Monday, November 13, 2017

A Visit to Frida's House

This past weekend, an Argentinian friend of Alejandro was in here in Mexico City for  a couple days after vacationing in Acapulco.  He asked Alejandro if we could go to "La Casa Azul" (The Blue House), the home of the painter Frida Kahlo. 

Frida was the wife of muralist Diego Rivera, and during her lifetime she was overshadowed by her husband.  Now, more than sixty years after her death, she has attained the status of a cult figure and is arguably now the more famous of the two.  Tourists will find every kind of souvenir imaginable emblazoned with her image.  Whether or not you care for her art (personally, I appreciate her work, but she is not my favorite) there is no denying that her short life was full of drama.

The house where she was born and died is located in the picturesque neighborhood of Coyoacán and is now a museum.  I told Alejandro that if we were going to go there, we should buy tickets online ahead of time.  The last few times that I have been in Coyoacán, the line to enter the house has stretched down the block.  Alejandro purchased the tickets and was rather shocked at the price.  The admission was 220 pesos for foreigners... around $11 dollars U.S.   While that might not seem like much when compared to admission prices in other countries, consider the fact that entrance to the Anthropology Museum, one of the great museums of the world, is 70 pesos.  Whereas the Anthropology Museum is so huge that it would take days to see everything, "La Casa Azul" can be easily seen in less than an hour.  And if you are expecting to see Frida's artwork you will be disappointed.  Only a few of her minor works are on display here.  It truly seems that the museum is milking Frida's fame for everything it is worth.  (I wonder what Frida, an avowed Communist, would say about the fact that her name has become a money-making machine.)

Our tickets were for 1:00 on Saturday afternoon.  We went to the hotel where Alejandro's friend was staying, and we drove to Coyoacán.  We still had plenty of time before our admission time, so we wandered around a bit through the neighborhood.  Coyoacán was once a separate town from Mexico City, and it still has a small-town atmosphere that is quite different from the big city.  It is also, in large part because of "La Casa Azul", one of the most popular areas with tourists.  I heard more English being spoken here than in any other part of the city.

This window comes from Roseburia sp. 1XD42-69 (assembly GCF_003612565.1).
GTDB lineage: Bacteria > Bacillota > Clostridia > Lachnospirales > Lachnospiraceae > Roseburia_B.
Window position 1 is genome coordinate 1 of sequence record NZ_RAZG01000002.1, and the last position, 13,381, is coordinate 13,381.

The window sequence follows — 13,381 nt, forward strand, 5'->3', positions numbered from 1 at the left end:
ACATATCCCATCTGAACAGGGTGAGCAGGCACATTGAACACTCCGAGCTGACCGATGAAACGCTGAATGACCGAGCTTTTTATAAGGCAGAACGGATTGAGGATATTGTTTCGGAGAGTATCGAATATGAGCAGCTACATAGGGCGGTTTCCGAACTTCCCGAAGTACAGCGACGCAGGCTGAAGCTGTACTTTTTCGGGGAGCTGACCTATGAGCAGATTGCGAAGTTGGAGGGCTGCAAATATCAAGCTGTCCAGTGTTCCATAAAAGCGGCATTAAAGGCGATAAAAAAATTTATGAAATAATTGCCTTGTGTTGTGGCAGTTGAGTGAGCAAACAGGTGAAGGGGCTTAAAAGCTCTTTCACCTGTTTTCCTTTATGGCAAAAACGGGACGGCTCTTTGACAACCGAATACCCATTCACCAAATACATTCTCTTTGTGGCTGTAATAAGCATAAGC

The center of the former town has two adjoining plazas.  One of them faces the beautiful Church of San Juan Bautista, one of the oldest parish churches in the city.

The other plaza faces the former town hall, which reputedly was the site of the home of the Spanish conquistador Hernán Cortés immediately after the conquest of the Aztecs.  (His home was in fact probably elsewhere in Coyoacán.)

When we arrived at "La Casa Azul" the line for the visitors who had not purchased tickets ahead of time stretched down the street.

In the courtyard of the house there was still a Day of the Dead "ofrenda" in memory of Frida.

In an annex to the main museum there was a display of some of Frida's clothes.
When she was six years old Frida contracted polio which left her right leg withered.  For most of her life she had to wear a leg brace.

When she was eighteen she was in a nearly fatal bus accident in which she impaled by an iron handrail.  Because of damage to her vertebrae, she had to wear a harness for support.

Frida chose clothes, such as long skirts, that would hide her disabilities.  She also made a habit of wearing traditional, indigenous attire that became a part of her persona.

The main portion of the house is furnished as it was when Frida and Diego lived here.  Because of the crowds you are in a line of people moving slowly from one room to another.  You are required to pay an additional 30 pesos to take photographs, and you are given a sticker to wear.  Museum employees were checking to make sure that the people taking pictures had stickers.  Somewhere along the way, I lost my sticker, but somehow I managed to avoid the scrutiny of the employees.

This is Frida's studio.  Near the end of her life she had to have her leg amputated.  She then painted from a wheelchair.

This is the bed where Frida died in 1954.  (Her death mask in on the bed.)  She was only 47 years old.

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